Squamish- Right Wing, Slhany (the Squaw)
Posted by sibylle in Canada and PNW (Monday September 17, 2012 at 8:25 pm)

RW wall 1.jpg

Right Wing ascends the obvious dihedral in the middle;

the right-hand, lower, corner is Great Game

Photos by Andy Cairns

When we climbed Right Wing this August, it was the most strenuous and exhausting climb I’d done at Squamish.

RW p1.jpg

Pitch 1 finger / hand crack

The climb starts with an easy one (or two) pitch finger and hand crack, a climb of its own called ‘Eagles Domain’. Ironically, I couldn’t find the bolted belay at the top of this pitch - I looked right, I climbed up further, and then back down, looking for it, and finally belayed on a spacious ledge. After Andy climbed halfway up, I spied the anchors over to the left.

RW p2.jpg

Pitch 2, a fingery 10c sport pitch -

Coming off a good foothold, I couldn’t reach the best finger hold. I’m not that short - 5′7″,  so a short leader without fingers of steel may struggle here.  this pitch ended on a comfortable ledge — our last good rest for a while!

R wing p4.jpg

P3 - the long ‘Filibuster’ pitch

From this ledge, we embarked on the endless layback — move after move of pulling on burning arms, with hands about to go numb.

RW wall p 4-5.jpg

A climber on the first half of the ‘Filibuster’ pitch - pitch 3

Pitch 3 has  now been divided into two pitches, both very strenuous and demanding. I could not have done the two as one long pitch — not enough endurance.

RW 5 to GFL.jpg

Looking up at pitch 4 toward Godforsaken Land

When I thought I couldn’t go any further, the belay appeared — a  (very slippery) wooden plank, hanging from bolts like a swing.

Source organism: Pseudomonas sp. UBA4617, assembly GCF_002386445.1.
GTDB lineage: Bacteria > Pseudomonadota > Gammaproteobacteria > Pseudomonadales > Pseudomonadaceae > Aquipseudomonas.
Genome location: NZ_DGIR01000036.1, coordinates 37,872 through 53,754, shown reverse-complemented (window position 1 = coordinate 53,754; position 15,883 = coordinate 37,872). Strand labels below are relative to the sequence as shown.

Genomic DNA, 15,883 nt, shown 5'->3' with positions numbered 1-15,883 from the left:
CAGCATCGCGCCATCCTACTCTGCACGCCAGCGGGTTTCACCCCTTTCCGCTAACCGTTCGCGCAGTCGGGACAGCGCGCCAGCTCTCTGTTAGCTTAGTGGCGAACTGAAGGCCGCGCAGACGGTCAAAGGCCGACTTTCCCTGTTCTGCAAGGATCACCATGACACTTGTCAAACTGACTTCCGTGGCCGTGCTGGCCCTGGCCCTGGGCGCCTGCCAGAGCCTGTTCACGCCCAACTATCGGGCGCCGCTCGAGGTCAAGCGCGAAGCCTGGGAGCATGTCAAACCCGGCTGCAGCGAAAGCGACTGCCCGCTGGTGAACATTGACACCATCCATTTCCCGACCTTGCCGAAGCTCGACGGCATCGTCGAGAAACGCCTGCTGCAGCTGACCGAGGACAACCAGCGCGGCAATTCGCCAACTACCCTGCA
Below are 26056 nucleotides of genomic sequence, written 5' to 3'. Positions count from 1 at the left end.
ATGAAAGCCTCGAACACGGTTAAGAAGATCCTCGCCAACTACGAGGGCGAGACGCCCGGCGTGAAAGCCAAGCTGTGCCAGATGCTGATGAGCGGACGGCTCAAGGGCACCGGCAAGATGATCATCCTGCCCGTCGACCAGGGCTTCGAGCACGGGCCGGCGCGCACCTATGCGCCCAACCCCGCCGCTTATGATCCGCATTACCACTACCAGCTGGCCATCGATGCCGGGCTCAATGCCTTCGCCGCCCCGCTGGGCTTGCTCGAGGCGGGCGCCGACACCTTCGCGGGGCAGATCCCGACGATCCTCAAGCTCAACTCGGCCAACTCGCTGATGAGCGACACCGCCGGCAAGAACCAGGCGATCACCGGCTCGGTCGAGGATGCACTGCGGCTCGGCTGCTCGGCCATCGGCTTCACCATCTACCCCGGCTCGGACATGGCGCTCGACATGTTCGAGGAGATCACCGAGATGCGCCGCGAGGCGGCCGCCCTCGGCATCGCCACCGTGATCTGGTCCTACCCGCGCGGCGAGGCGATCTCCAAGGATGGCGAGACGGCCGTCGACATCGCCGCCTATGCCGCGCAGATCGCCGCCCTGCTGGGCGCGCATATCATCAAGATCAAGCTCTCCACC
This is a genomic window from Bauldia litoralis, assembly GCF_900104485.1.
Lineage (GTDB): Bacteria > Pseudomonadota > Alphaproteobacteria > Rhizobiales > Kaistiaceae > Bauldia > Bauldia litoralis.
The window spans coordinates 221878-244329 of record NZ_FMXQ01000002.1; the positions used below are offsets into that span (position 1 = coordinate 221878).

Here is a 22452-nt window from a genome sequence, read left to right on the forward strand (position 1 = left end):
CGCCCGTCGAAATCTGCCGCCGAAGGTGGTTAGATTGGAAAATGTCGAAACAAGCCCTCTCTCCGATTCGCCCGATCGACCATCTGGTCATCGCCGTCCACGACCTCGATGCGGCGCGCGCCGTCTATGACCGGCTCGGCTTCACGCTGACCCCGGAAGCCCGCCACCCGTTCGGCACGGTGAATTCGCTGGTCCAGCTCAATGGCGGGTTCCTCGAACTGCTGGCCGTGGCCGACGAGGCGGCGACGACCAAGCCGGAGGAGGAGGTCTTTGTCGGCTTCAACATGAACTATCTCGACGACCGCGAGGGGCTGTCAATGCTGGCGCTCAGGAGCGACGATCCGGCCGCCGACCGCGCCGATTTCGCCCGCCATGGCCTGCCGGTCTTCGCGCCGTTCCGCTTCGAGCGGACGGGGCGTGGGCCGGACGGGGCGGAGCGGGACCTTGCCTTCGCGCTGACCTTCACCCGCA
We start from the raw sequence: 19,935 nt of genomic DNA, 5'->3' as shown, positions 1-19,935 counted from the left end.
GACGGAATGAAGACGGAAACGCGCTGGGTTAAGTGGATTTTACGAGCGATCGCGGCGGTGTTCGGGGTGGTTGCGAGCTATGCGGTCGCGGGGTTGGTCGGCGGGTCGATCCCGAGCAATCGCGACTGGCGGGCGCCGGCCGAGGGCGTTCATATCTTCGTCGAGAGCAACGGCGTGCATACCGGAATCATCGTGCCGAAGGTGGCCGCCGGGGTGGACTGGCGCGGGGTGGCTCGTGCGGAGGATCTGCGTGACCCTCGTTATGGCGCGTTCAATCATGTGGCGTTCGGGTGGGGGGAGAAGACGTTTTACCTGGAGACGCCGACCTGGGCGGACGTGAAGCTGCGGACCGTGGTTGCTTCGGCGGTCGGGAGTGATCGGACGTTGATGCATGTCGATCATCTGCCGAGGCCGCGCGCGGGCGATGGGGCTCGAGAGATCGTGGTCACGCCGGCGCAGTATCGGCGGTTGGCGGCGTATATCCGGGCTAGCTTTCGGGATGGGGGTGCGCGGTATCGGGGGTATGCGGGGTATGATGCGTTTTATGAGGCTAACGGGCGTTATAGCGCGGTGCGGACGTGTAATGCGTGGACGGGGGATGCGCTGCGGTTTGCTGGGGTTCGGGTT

Our next pitch - #4 - was no relief — but more laybacking,  with some chimney moves I thought I’d fall out of, as the crack leans so much.

RW : GFL 6.jpg

P5 - the last pitch of Godforsaken land

We opted to finish on the final pitch of Godforsaken land -   at 10c, a little less strenuous than the 10d pitch on Right Wing  - and, less overhanging. Still, it was strenuous. But it’s got a really cool move - you’re stemming between the corner and an arete, and then grab a small finger hold, let go of the corner, and lean right to move onto the arete. After that, it just remains pumpy.

r w p5.jpg

Last pitch - a steep hand traverse

I struggled on that last hand traverse — not much left in the fingers. I’ve concluded that I need to go sport climbing to improve my finger strength. so many of the Squamish climbs feature long, steep laybacks — and strong sport climbers can layback pretty well.  there’s not as many pure crack climbs here as in Yosemite, or the Sierra; the Squamish cracks tend more toward seams and layback.

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